supplement the efforts of local authorities. In Texas good-road building is under the jurisdiction and control of the commissioners court of each county. Our law provides for the voting of bonds by counties and by precincts in counties. The State does not have supervision or control over the building of good roads in Texas. If the Federal Government engages in good-road building, or makes appropriations for this purpose, laws should be passed adequately protecting the proper expenditure of such money, as a matter of course. I think the local or county authorities, in most instances, will be glad to cooperate with the Federal or State Government in the building of good roads. This answers your first and second inquiries.
No appropriation by the Federal Government should be applied, except in the building of a first-class road, and if the Federal Government, as I have already stated, engages in or appropriates money for the building of good roads, one of the conditions should be that the road shall be kept in good condition by the authority having jurisdiction and control over the same. It follows, therefore, I believe, that if the Federal Government appropriates money for the building of a first-class road, provision should be made for maintaining it as such. This answers your third and fourth questions.
You ask in your fifth question to what extent, if aid is given, should there be Federal supervision. Here comes the entire trouble of Federal appropriation or interference. According to my ideas of local self-government, the largest powers compatible with good government should be vested in the local authorities, and no jurisdiction ought ever be given to the Federal Government over public highways belonging to the people of a county. To do so would cause friction, and ultimately submerge local self-government into Federal authority, I fear.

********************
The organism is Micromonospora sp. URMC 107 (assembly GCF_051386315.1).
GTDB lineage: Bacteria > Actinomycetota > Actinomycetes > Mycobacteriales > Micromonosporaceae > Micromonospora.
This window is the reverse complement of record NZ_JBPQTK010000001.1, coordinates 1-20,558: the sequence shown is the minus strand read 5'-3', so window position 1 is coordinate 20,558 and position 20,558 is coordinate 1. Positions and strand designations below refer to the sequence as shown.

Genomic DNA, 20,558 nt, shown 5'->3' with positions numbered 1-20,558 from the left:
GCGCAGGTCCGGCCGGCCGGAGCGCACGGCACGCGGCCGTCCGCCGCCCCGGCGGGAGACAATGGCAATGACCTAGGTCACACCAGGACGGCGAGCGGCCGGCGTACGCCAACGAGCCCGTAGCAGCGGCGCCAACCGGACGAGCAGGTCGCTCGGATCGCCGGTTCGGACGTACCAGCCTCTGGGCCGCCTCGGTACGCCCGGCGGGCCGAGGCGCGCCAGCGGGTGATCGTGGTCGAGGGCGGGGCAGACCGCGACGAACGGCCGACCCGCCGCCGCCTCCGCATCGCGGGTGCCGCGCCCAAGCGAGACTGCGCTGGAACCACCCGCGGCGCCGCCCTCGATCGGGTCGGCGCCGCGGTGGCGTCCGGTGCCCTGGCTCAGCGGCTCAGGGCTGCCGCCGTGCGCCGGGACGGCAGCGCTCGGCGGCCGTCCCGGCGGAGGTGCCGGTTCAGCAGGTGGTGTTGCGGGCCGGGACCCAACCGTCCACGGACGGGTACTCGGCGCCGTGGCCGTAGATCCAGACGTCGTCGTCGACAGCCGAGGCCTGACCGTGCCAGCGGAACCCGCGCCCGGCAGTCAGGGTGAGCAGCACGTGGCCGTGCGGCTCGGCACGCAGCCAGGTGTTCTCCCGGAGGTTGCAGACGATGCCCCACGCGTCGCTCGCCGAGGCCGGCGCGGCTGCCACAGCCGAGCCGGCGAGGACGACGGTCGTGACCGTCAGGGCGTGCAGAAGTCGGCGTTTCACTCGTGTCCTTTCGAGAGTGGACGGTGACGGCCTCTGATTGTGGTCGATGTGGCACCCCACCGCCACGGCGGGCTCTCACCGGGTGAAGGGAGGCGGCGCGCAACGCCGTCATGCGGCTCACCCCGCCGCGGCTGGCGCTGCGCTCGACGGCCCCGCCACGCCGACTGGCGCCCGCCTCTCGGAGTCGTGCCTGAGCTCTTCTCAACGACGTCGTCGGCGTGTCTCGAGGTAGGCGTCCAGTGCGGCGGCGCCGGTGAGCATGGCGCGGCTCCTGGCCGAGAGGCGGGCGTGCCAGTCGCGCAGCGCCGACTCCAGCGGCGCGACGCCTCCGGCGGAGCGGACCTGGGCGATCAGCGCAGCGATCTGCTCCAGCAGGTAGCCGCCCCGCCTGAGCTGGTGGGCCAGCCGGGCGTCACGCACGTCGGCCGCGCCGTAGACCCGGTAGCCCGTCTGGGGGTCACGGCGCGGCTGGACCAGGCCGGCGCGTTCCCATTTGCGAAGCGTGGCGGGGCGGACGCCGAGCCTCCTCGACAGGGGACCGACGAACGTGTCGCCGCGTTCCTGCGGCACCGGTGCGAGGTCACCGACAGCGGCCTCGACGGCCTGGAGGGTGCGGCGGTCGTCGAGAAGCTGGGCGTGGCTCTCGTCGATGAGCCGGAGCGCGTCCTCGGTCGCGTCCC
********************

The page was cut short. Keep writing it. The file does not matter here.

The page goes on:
In your sixth question you ask me to submit a detailed plan workable for Federal and State cooperation in construction and maintenance of roads. This I have not the time to do. The Democratic platform of the State of Texas calls upon the legislature to pass a bill creating the office of highway engineer, for the purpose of cooperating with county authorities in the laying out and construction of first-class roads.
If the Federal Government does anything whatever, I believe it should repose confidence in the State government, and let its help come as an encouragement and aid to local authorities in the building of good roads.
O. E. DUNLAP, PRESIDENT CITIZENS' NATIONAL BANK. WAXAHACHIE.
(1) I do not think there can be inaugurated a practical general plan, upon which Federal aid can be given.
(2) If such a plan should be adopted I think the counties through which such highway passes should contribute 80 per cent of cost of
(3) Only cardinal, first-class roads should be built.
(4) The appropriation should be confined to construction.
(5) I think supervision should be vested in State and counties, and not Federal supervision.